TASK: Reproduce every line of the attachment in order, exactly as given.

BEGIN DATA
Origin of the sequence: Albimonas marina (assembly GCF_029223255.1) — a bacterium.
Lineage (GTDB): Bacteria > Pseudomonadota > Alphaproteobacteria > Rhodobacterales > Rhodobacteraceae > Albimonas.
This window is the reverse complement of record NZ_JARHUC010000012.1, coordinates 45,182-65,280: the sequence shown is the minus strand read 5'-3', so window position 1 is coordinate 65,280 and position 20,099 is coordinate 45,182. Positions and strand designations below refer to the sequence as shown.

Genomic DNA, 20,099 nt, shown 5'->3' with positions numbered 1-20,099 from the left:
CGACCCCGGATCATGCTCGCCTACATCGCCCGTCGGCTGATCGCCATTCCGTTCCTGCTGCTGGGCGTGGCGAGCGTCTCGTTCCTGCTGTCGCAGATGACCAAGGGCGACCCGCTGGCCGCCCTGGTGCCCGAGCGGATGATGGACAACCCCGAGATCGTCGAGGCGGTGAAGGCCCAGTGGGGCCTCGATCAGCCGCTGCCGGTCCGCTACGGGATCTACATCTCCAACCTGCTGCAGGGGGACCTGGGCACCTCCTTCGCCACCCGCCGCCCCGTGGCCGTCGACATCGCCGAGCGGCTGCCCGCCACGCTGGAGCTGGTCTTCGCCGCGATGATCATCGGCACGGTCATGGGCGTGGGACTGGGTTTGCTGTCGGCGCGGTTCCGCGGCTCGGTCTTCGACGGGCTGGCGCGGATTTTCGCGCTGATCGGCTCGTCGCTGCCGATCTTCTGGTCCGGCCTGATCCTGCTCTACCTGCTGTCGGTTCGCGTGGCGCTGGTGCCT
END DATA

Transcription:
Origin of the sequence: Albimonas marina (assembly GCF_029223255.1) — a bacterium.
Lineage (GTDB): Bacteria > Pseudomonadota > Alphaproteobacteria > Rhodobacterales > Rhodobacteraceae > Albimonas.
This window is the reverse complement of record NZ_JARHUC010000012.1, coordinates 45,182-65,280: the sequence shown is the minus strand read 5'-3', so window position 1 is coordinate 65,280 and position 20,099 is coordinate 45,182. Positions and strand designations below refer to the sequence as shown.

Genomic DNA, 20,099 nt, shown 5'->3' with positions numbered 1-20,099 from the left:
CGACCCCGGATCATGCTCGCCTACATCGCCCGTCGGCTGATCGCCATTCCGTTCCTGCTGCTGGGCGTGGCGAGCGTCTCGTTCCTGCTGTCGCAGATGACCAAGGGCGACCCGCTGGCCGCCCTGGTGCCCGAGCGGATGATGGACAACCCCGAGATCGTCGAGGCGGTGAAGGCCCAGTGGGGCCTCGATCAGCCGCTGCCGGTCCGCTACGGGATCTACATCTCCAACCTGCTGCAGGGGGACCTGGGCACCTCCTTCGCCACCCGCCGCCCCGTGGCCGTCGACATCGCCGAGCGGCTGCCCGCCACGCTGGAGCTGGTCTTCGCCGCGATGATCATCGGCACGGTCATGGGCGTGGGACTGGGTTTGCTGTCGGCGCGGTTCCGCGGCTCGGTCTTCGACGGGCTGGCGCGGATTTTCGCGCTGATCGGCTCGTCGCTGCCGATCTTCTGGTCCGGCCTGATCCTGCTCTACCTGCTGTCGGTTCGCGTGGCGCTGGTGCCT